The Fire Priest Thravan

The Rig Vedic lore describes the fire-priests who carried out the soma/haoma ritual as thravans oratharvans, descendants of Atharvan, a legendary Indo-Iranian rishi who invented the fire ritual and is thought to be the author of the Atharva Veda. Athrvangiras made up the sacerdotal class or race of men. This demonstrates their presence before Zarathushtrian time. However, its use in Hinduism has subsequently decreased. But in Zoroastrianism, it has always occupied the highest place. The phrase appears in the later Avesta around 40 times. The first of the four occupations was it. (Y 19.18). According to the Hom Yasht (Y 9–11), Keresâni (a mythological king) was overthrown by Haoma when he forbade the âthravans from working in his territory (here personified for the purpose). (Y 9.24). Ironically, the Vedic character Krshânu (pronounced Keresani in Indian) is a heavenly defender of soma. The two accounts are evidence of an Indo-Iranian split in which the Iranian haoma priests appeared to have overthrown the founder of the original cult and established their dominance.

Education and Learning

The Gathas demonstrate that Zarathushtra was the first educator to set up a system to disseminate, uphold, and advance his heavenly truth. He selected Kavi Vishtâspa, the brothers Ferashaotra and Jâmâspa, as well as his cousin Maidhyoimâha, as the top candidates to train as teachers at his school. Song 14.14–17 equals Yasna 48 He provided Jamaspa specialised instruction in understanding the message and disseminating it to others. He prepared his message using five metric patterns and possibly as many as as many melodies. Tradition has it that Jamaspa later married his daughter and then succeeded him. The Message was condensed into measured metres in order to preserve its conciseness, integrity, and freedom from any potential interpolation; to make it simple to memorise; to maintain the original pronunciations within the metres and tunes; and to present and preserve it in melodies that would encourage people to chant and sing the thought-provoking words repeatedly, which is a very effective teaching technique. Time has shown that the Indo-Iranians were the first to come up with a superior method of “human-tape-recording” the exact words of the composer for a distant future before the development of contemporary recording devices. The Gathas are complete and written in Zarathushtra’s vernacular. One must admit that the âthravans, who spoke a different dialect, and subsequently the priests, who did not know both—the Gathic dialect and the later Avestan variety—kept them alive. They used the Middle Persian dialects spoken and written during the Parthian and Sassanian eras.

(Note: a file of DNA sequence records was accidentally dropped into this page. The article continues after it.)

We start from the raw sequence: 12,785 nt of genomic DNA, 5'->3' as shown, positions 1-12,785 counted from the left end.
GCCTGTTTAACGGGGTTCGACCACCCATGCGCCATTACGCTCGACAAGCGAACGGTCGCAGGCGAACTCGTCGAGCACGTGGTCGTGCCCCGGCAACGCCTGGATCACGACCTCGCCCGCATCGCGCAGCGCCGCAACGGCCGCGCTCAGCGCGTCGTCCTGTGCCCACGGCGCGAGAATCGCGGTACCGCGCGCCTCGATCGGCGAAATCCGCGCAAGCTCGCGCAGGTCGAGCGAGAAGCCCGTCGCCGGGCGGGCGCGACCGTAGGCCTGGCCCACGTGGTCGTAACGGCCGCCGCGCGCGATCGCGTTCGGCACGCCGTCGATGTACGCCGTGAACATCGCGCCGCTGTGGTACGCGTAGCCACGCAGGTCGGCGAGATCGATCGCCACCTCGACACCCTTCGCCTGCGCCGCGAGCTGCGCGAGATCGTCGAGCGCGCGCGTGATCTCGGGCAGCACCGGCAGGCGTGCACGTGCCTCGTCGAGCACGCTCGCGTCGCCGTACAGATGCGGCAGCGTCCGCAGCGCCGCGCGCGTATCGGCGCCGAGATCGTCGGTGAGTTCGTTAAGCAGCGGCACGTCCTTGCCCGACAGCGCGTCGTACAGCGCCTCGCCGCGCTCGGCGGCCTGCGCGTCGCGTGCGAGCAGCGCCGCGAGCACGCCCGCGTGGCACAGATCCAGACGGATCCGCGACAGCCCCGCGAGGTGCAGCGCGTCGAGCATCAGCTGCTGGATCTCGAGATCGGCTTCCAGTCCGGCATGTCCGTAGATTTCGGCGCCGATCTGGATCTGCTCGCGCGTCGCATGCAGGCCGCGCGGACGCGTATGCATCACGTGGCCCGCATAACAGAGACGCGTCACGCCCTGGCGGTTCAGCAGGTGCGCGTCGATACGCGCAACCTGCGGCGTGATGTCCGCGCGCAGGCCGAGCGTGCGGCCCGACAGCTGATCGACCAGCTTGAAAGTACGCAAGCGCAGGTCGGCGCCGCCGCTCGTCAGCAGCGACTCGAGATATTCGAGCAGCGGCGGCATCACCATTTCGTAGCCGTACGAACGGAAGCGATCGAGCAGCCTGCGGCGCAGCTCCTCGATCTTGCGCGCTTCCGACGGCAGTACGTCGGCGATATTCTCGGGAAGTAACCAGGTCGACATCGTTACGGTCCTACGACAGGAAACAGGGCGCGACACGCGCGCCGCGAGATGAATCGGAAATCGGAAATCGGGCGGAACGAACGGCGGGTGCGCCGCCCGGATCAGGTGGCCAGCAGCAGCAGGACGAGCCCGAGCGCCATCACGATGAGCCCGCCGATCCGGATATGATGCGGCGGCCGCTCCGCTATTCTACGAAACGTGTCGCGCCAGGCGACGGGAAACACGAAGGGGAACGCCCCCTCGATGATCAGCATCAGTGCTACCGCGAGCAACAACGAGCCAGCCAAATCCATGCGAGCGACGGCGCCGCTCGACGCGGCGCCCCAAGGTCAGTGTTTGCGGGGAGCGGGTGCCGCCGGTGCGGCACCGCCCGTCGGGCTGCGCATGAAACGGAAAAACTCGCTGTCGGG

The Teacher, Aethrapaiti

The ratu had the title of aethrapaiti toward the end of the Gathic era. It denotes a teacher who is also an aethra’s master. Its origin is unknown, although it is most likely derived from the verb â+i, which means to approach or get close, combined with the agentive suffix thra. Whatever the origin, it refers to a school or other educational facility. The word for a student is aethrya, which means “of the school.” The first person to hold this title is Saena son of Ahumstuta, who appears in the Farvardin Yasht list as the sixth famous person after Zarathushtra. It shows his strong relationship with Zarathushtra, the Prime Master. Literally, the word “aethrapaiti” means “school-master, teacher, or preceptor.” In Pahlavi, it is herbad; in Persian, hirbad and hirbod; and in Gujarati, ervad. According to legend, Saena educated “one hundred followers who taught on this planet,” demonstrating the early Gathic period’s widespread missionary efforts after Zarathushtra’s demise. (Yasht 13.97) For a small expanding group in the sparsely populated world of those days, it is a very big number when compared to the religious teachers of today.

Ritual incense

There aren’t many elaborate rites performed by the Gathas and their additions in the same dialect. They demonstrate how the pious faced a fire altar and sang from the Gathas and the Haptanghaiti while standing in a devotional position. (2) In terms of the Later Avesta, the sole ritual that is specifically stated in Nirangistân and hinted at elsewhere is a forerunner of the modern “Yasna” ceremonial, which entails preparing the haoma drink alongside its sacrificed meat and baresman twigs. The main difference is that instead of the complete 72 portions of the Yasna, which were the prayer texts back then, we now have the entire Yasna.

An inherited position?